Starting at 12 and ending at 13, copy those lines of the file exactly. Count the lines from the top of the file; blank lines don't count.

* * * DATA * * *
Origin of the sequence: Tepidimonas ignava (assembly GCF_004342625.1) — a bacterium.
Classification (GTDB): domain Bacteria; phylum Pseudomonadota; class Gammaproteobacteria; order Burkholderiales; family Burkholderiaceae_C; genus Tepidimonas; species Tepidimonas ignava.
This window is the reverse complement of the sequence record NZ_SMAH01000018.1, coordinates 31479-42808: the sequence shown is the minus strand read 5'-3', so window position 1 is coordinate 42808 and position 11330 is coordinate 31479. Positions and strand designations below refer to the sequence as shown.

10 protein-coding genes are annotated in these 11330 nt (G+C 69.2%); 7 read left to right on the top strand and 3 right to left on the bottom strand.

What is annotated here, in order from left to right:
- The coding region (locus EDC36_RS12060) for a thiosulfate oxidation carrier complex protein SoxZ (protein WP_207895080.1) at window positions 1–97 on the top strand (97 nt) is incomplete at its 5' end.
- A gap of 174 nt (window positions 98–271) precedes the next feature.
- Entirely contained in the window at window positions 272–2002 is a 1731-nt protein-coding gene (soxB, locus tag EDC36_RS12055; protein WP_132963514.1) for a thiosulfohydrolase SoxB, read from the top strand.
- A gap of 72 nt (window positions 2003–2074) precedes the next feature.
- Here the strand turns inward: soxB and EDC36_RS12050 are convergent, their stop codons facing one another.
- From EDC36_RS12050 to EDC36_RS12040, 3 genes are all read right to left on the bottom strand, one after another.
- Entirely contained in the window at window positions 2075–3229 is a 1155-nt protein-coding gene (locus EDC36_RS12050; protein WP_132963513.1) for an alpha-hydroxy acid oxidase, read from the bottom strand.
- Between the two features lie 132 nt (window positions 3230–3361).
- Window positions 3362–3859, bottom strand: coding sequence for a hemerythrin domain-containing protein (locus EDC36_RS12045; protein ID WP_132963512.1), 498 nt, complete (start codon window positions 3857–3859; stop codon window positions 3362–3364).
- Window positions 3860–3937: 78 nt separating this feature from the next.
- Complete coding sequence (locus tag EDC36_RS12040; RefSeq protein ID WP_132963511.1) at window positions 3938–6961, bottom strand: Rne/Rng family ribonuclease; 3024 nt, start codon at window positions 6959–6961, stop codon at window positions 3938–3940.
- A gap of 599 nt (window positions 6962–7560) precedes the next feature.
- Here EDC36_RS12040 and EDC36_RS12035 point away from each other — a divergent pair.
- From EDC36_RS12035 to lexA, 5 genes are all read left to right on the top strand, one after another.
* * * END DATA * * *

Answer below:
- Entirely contained in the window at window positions 2075–3229 is a 1155-nt protein-coding gene (locus EDC36_RS12050; protein WP_132963513.1) for an alpha-hydroxy acid oxidase, read from the bottom strand.
- Between the two features lie 132 nt (window positions 3230–3361).